Redefining Research: Nev Jones
What if researchers collaborated with patients rather than treating them as “informants” and objects of study? Nev Jones survived her mother’s frightening extreme states — and then her own mind unravelled into different realities. She was herself diagnosed with schizophrenia, and began a lifelong exploration of the uniqueness of madness.
Today Nev is a post-doctorate fellow at Stanford University, founder of Chicago Hearing Voices and the Lived Experience Research Network, and part of the the movement to create alternatives to professional control of research on psychosis.
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I have been very concerned about this interview because for large parts it talks /about/ another mad person (the interviewee’s mother) in depth without her consent. A person who is not anonymized and can be identified easily by the larger public.
This is wrong on so many levels.
Self-outing as a mad person is a courageous thing. You cannot take that decision for anybody else and out them publicly.
Even if it was anonymized it would still have the bitter taste of the voice of the person missing.
I think it is deeply disturbing to hear forced “treatment” defended as an answer to helplessness of the “helper”. But the issue of publicly “diagnosing” a non-consenting, absent person is even more violating.
While the concern for privacy and speaking for oneself is very important, and rightly at the center of the values of our “nothing about us without us” movement, I support this interview and Nev speaking as a survivor and disagree with your idea that survivors are in a special class of handlign that we need consent to be talked about, unlike “normal” people.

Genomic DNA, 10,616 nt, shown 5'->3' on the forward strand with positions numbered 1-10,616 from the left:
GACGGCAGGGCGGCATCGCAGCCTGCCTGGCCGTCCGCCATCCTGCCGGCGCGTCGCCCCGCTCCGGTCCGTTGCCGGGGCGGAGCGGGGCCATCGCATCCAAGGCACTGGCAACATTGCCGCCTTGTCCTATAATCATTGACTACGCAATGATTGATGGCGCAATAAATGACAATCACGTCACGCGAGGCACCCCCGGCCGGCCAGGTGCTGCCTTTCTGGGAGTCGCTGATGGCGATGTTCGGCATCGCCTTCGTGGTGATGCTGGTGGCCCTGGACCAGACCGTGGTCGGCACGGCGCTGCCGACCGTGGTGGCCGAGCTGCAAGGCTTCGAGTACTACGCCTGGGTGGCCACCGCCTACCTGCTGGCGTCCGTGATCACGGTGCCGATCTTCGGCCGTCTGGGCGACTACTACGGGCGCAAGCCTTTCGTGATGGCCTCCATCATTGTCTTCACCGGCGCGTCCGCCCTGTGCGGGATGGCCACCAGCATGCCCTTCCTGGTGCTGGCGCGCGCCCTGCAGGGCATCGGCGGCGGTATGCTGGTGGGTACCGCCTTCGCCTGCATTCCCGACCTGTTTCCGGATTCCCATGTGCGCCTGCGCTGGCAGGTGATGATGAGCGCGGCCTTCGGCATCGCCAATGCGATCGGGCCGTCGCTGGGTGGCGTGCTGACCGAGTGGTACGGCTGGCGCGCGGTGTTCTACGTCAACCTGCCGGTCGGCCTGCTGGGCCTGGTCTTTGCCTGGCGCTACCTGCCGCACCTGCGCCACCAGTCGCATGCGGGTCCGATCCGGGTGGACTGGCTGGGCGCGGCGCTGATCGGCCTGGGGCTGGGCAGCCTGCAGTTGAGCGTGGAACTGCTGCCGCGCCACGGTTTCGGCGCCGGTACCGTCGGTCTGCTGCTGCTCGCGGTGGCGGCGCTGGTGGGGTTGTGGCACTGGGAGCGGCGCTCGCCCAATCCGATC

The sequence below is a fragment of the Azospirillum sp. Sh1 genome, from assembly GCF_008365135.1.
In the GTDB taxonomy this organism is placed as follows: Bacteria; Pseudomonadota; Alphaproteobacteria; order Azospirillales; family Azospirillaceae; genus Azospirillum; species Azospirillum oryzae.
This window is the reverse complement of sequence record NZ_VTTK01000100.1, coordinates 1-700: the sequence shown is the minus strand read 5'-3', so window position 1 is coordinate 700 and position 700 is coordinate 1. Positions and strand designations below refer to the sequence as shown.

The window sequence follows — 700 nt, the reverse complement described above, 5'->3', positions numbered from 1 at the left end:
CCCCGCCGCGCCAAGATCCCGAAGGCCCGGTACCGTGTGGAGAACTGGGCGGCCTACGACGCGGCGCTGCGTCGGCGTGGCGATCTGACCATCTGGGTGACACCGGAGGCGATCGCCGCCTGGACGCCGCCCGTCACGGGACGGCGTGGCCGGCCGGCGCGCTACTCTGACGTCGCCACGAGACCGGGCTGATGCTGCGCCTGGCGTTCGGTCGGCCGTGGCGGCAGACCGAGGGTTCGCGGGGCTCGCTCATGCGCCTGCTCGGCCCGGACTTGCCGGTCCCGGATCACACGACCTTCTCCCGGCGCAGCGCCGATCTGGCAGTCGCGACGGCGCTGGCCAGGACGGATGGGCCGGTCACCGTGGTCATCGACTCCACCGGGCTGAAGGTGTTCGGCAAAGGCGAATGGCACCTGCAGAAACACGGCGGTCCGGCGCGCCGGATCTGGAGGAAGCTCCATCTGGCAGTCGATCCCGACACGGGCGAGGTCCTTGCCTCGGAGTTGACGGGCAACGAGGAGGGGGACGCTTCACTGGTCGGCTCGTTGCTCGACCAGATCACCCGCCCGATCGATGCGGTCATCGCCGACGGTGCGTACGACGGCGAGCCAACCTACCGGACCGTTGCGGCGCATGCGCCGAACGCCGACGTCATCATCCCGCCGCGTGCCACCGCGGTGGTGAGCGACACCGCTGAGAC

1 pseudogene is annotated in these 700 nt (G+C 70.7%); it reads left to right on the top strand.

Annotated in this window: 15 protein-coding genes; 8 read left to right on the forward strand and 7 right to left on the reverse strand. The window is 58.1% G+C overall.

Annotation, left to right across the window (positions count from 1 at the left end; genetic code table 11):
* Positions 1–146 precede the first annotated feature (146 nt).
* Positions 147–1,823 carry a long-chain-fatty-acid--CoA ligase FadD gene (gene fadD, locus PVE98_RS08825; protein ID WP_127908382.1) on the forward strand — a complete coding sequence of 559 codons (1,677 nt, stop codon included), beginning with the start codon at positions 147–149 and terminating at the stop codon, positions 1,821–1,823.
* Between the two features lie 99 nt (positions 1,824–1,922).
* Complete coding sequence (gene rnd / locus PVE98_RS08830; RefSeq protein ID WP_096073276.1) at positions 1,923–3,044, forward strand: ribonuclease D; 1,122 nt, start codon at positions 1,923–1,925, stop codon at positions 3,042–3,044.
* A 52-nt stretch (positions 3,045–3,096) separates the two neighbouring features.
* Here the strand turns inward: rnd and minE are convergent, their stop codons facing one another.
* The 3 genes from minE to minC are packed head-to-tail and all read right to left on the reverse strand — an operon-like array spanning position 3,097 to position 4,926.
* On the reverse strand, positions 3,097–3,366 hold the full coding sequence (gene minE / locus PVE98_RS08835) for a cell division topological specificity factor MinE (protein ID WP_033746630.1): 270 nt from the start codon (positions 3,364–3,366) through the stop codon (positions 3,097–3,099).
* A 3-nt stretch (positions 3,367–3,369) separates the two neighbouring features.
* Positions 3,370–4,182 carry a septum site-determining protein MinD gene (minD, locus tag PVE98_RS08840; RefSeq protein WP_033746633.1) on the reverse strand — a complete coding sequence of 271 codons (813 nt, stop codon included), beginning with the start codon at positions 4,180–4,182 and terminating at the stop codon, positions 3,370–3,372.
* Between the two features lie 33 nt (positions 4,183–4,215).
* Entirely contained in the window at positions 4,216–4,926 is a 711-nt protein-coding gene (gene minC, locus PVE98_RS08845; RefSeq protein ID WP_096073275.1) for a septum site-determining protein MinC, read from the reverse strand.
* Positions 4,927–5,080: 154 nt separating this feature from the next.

While the issues here are complicated, dogmatically following the logic that “we can’t talk about anyone with a diagnosis” can lead us to silence our own stories, cover up abuse, duplicate the twisted clinical uses of “privacy” and create a double standard that patients are not also humans.
I think the difficulty is that Nev and her mom are in a conflict and so it’s always hard to hear one side of a story, but I believe that doesn’t mean /no/ side of the story should be heard. Telling Nev, a diagnosed person, that she can’t share her story because it involved mistreatment by another diagnosed person would in my mind be silencing.
My own father has a psych diagnosis and I speak about it without his consent because to not speak about it would do the job of the hospitals and doctors covering up his experience. That he is a psych survivor is an important part of my own story and understanding what I have been through. And because he is someone who has mistreated me if I am silent about him I am just covering up my own abuse experiences. My father doesn’t necessary like that I talk about him, and wouldn’t agree with my perspective. That’s often the nature of abuse and violence – different points of view and one side wanting the other to keep quiet.